• Company Information and Logos

There are even some pretty helpful sites now such as GUI Prototyping Tools that can help with drawing screen mock-ups, or Protoshare, that you can share among your team members, no matter where they are in the world.

 

Why Create Website Prototypes?

  • Simple. Because smart people know the benefits that doing so provides.
  • Website prototypes allow every team member including the producer, graphic designer, HTML author, server specialist, and content editor, to get fully involved in the process of structural building.
  • Web designers save time, while business owners save money, by troubleshooting issues or problematic elements of a site in its initial phases when corrections take a matter of minutes, not days.
  • Early errors can be hammered out long before they make it to the final versions of the product.
  • It is a great way to provide your own management a baseline to approve a ‘live’ model.
  • It is an ideal application that will allow user testing to help ensure the website’s success.

 

 

References:

GUI Prototyping Tools

Protoshare

The Role of Design in Website Prototyping

Photo credit: WebDesigner Depot

 

About John Lasurdo

John serves as the President and CEO of Dead On Design, servicing The Hamptons. John earned his New Media degree from The Academy of Art in San Francisco in 2004.

Comments

  1. Jen Belleza says:

    Creating a beta or a prototype would test how good your website is running. There are just some websites who go live and still contains lots of bugs. The layout of the website must not be the only concern. It’s not just the aesthetics that entice visitors, it’s the speed and how the website is working.

    • I think a beta site is a great tool to help work out the kinks. I usually make a prototype to play the layout of the website before i get to the code.

  2. Athena Bright says:

    I agree with making paper mock-ups. They are really important in making a website prototype. Little drawings and sketches wouldn’t hurt. This works well with our artists in the company. Sometimes they could just conceptualize more with a paper and pen than already making an actual graphics for the website.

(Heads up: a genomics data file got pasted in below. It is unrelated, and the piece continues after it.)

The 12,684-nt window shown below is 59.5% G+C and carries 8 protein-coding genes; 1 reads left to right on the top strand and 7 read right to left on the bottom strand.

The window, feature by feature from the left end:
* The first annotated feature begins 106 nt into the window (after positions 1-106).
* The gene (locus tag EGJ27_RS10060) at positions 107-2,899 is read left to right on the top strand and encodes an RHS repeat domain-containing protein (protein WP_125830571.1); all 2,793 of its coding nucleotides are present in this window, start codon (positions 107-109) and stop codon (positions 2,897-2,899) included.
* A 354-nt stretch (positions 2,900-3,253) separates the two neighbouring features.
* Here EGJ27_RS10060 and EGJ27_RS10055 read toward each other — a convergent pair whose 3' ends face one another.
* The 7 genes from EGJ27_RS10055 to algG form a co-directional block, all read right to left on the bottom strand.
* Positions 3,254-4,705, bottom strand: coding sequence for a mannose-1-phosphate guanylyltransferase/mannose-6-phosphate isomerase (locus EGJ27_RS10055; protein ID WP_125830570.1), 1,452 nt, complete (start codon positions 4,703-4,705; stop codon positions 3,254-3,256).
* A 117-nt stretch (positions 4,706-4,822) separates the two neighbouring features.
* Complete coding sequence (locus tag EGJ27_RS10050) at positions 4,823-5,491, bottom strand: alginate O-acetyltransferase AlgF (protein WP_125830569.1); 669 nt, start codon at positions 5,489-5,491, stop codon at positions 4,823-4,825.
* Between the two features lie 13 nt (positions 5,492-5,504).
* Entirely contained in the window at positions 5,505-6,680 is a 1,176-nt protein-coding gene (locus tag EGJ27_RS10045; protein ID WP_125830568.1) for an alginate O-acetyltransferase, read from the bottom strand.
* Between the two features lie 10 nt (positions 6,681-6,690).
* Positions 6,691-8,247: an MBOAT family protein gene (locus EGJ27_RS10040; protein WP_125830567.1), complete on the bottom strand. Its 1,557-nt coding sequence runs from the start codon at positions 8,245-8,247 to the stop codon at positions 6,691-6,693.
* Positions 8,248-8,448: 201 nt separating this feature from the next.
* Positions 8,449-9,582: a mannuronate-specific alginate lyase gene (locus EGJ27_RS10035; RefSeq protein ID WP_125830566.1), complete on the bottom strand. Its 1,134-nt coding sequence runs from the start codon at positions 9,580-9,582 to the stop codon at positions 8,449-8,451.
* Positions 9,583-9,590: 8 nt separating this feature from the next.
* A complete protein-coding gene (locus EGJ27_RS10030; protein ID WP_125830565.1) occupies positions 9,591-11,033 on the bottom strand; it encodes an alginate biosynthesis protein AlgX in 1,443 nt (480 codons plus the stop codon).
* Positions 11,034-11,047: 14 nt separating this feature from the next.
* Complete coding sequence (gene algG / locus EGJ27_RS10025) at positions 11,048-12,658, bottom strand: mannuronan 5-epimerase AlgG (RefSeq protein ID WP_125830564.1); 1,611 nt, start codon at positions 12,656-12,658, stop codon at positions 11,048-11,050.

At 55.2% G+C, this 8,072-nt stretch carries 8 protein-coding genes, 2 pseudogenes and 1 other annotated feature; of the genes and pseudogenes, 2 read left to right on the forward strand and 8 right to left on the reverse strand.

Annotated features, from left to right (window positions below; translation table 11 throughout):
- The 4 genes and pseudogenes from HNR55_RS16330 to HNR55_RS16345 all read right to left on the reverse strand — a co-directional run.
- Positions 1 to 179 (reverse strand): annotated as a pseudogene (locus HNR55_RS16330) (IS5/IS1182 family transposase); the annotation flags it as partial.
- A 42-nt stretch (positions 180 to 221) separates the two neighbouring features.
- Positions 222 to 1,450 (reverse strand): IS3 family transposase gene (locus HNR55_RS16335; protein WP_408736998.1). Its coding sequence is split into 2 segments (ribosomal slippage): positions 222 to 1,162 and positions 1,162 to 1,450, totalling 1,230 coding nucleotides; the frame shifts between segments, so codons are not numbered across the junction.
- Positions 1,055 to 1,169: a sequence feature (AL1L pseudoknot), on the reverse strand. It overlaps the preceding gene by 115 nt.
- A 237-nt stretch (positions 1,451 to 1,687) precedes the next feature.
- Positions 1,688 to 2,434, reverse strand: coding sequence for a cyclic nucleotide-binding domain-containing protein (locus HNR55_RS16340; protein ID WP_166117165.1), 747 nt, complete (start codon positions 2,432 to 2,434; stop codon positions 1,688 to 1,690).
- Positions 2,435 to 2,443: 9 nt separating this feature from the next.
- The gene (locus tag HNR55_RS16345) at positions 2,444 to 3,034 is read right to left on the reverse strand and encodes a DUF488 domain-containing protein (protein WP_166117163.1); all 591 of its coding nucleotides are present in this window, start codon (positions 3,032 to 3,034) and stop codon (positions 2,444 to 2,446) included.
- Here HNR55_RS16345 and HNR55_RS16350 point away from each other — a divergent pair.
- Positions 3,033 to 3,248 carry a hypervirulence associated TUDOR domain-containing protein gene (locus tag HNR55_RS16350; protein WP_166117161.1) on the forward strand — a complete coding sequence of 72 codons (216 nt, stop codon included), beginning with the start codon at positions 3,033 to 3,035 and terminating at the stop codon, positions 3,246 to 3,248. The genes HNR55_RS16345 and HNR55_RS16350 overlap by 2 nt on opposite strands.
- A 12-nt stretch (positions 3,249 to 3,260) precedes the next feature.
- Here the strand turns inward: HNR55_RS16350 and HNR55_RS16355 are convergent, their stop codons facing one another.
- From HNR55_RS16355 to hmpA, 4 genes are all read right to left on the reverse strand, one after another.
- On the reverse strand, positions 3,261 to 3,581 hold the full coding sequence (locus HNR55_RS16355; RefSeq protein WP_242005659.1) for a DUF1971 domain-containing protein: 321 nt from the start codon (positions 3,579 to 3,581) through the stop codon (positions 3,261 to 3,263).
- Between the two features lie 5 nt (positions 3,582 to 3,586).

3. John,
    I really enjoyed your blog post on web design. As a former (mostly) web designer myself, I became aware fairly early on about the things that you have discussed and the importance of starting at the beginning. One of the course I took essential put it this way, the site is actually a visual representation of the company itself, its mission, its goals, products & services and even more now as the technology keeps skyrocketing.

    I am also a passionate advocate for the need of both designer and programmer as well as the others you have indicated. It seems that the education that is being given to web designers these days excludes and reference to the cardinal rules of good design. Of course, when I studied and was most active as a graphic designer was pre-web so there was no such thing as html coding.

    A good workable site is indeed a group project at best. In a way, it is similar to our Digital Brand Marketing Education blog ‘project’. We each bring a different perspective to this vital topic thus weaving a cohesive cloth of information to educate others about Digital-Brands-Marketing. It is very exciting and useful. Looking forward to continue to weave that cloth together.